Monday, 30 March 2009
3. H.P. Lovecraft - 'The Music of Erich Zann' (1922)
'It was not that the sounds were hideous, for they were not; but that they held vibrations suggesting nothing on this globe of earth, and that at certain intervals they assumed a symphonic quality which I could hardly conceive as produced by one player.'
(H.P. Lovecraft, The Thing on the Doorstep and Other Weird Stories, Penguin Modern Classics, 2001)
'The walls are much too thin...'
(The Walker Brothers, 'I Don't Want to Hear it Anymore'*, 1965)
Do all things radiophonic and Delia Derbyshire start here? Perhaps appositely, HPL was not a music lover. It seems unlikely, however, from the evidence of this weird tale, that he didn't have an affinity for futurist electronic sounds - at least in his dreams, where (prompted also by Poe) he envisaged a strangely convincing Parisian atmosphere. (p.376)
We are presented with a mystery, feverish in its blank, remorseless absurdity; pitiless in its lack of comfort or use of detective-story motifs. We are informed by the first-person narrator, a student of metaphysics appropriately enough, that he cannot retrace the ramshackle area of Paris that he used to reside in; that he is quite literally unable to find it again, in map or reality, despite having lived there. This uneasy reflection takes place at the start of the tale, prefacing his attempted explication of the unspeakable events; an old man, dumb and decrepit playing the strangest music, audible to him as they both occupy fifth floor apartments in adjoining buildings.
This Erich Zann is an eerie creation, seemingly driven by and solely existing for his music; Lovecraft is careful never to reveal the nature of Zann's obsession or affliction, but it clearly has to do with the low answering 'notes' heard and the horrifying chaotic nothingness perceived by the narrator from out of the high window in his climactic encounter with Zann: 'the blackness of space illimitable; unimagined space alive with motion and music [...] in savage and impenetrable darkness with chaos and pandemonium before me'. (p.51)
Along with this terrifying vastness, HPL presents more familiar terrors in descriptions of the writhing shape of Zann himself, whilst playing his viol, 'twisted like a monkey'. 'In his frenzied strains I could almost see shadowy satyrs and Bacchanals dancing and whirling insanely through seething abysses of cloud and smoke and lightning.' (p.50) I presume that this description - which alludes to the classical - echoes Welsh purveyor of the Weird, Arthur Machen. The tale's final paragraph seems to me to invoke M.R. James; it concerns Zann's scribblings (in German), which may have explained the nature of the haunted man's affliction, and were lost: 'Despite my most careful searches and investigations, I have never since been able to find the Rue d'Auseil. But I am not wholly sorry; either for this or for the loss in undreamable abysses of the closely written sheets which alone could have explained the music of Erich Zann.' (p.52) Unlike many of MRJ's protagonists, this chap does not allow his morbid fascination to destroy him outright; a subtle ending, which seems to chide the scholarly obsessions of Jamesian protagonists.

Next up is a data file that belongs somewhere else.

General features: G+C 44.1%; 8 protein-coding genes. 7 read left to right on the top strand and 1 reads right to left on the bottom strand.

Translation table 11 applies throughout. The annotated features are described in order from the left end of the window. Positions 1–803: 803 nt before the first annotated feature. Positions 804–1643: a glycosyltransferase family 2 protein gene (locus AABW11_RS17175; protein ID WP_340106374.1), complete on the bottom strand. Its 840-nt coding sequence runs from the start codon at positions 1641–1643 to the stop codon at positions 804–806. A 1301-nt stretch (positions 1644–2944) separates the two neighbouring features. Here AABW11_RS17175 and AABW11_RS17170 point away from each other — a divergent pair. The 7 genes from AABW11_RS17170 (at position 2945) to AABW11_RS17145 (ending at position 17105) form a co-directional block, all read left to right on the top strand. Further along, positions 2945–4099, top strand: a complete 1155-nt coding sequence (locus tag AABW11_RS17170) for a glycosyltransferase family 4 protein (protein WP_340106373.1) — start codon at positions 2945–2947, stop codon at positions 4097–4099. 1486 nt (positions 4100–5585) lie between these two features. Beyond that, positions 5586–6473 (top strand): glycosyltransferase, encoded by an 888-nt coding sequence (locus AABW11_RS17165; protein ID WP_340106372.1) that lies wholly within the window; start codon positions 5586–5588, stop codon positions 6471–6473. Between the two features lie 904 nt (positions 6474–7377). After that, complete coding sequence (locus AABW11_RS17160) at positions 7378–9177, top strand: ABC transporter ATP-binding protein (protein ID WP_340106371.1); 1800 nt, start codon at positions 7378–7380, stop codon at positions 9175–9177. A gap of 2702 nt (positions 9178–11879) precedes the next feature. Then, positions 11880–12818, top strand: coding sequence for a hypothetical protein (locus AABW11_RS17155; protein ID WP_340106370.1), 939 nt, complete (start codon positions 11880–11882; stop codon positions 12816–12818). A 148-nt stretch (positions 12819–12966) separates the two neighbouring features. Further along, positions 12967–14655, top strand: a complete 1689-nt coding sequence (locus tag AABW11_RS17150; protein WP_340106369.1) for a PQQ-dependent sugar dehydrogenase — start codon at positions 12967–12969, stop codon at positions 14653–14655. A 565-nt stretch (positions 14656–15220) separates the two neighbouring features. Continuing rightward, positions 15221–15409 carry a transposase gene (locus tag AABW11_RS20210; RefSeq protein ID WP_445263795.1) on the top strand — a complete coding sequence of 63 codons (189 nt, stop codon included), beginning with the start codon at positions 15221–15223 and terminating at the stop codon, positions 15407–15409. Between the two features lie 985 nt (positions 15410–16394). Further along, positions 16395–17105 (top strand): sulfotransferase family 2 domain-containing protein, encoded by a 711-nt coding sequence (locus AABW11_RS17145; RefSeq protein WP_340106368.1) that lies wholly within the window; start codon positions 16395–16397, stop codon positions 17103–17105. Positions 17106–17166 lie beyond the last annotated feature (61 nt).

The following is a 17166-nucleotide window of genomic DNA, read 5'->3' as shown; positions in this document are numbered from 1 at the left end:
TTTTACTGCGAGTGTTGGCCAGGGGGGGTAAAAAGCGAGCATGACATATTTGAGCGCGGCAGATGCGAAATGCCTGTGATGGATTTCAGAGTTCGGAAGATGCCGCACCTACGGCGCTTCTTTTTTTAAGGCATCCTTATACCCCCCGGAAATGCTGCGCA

I simply cannot draw the sort of grounded socio-political observations made regarding entries #1 and #2 in this ASSAD exercise. Whilst told in a relatively empirical fashion by the unnamed narrator, the world displayed is deliberately hermetic - society and fellowship are at a minimum, symbolised by the brittleness of the narrator's assumed 'friendship' with Zann. The outside world is merely gestured towards in the opening, with the narrator setting out his background - how he came to be there, and how he cannot get back to the Rue d'Auseil (which, as S.T. Joshi's excellent explanatory notes explain, was a perhaps deliberate use of French to indicate that EZ's room is at the threshold between the real and the unreal). As in another of HPL's stories I have read, 'The Tomb' (1917), there is no sense of shared interpretation or banal 'journey'; the events described simply defy any critical attempts to place limits upon them by interpreting - they exist on a different plane to 'reality' as we perceive it. 'The Music of Erich Zann' goes beyond the solitary Gothicism of 'The Tomb' and evokes the truly cosmic - another plane of existence. That Delia Derbyshire and the BBC Radiophonic Workshop managed to bring this level of weirdness in sound to the living rooms of the masses should hardly undermine Lovecraft's achievement in crafting this uncanny, this unutterable THING...
* A majestically gloomy bedsit ballad to rival Leonard Cohen; written by Randy Newman and recorded by Dusty Springfield in 1969 and the Walker Brothers four years earlier on their ironically named Take It Easy... LP - with Scott in transcendent form. That vibraphone tolls as if all lonely lives are depending on it.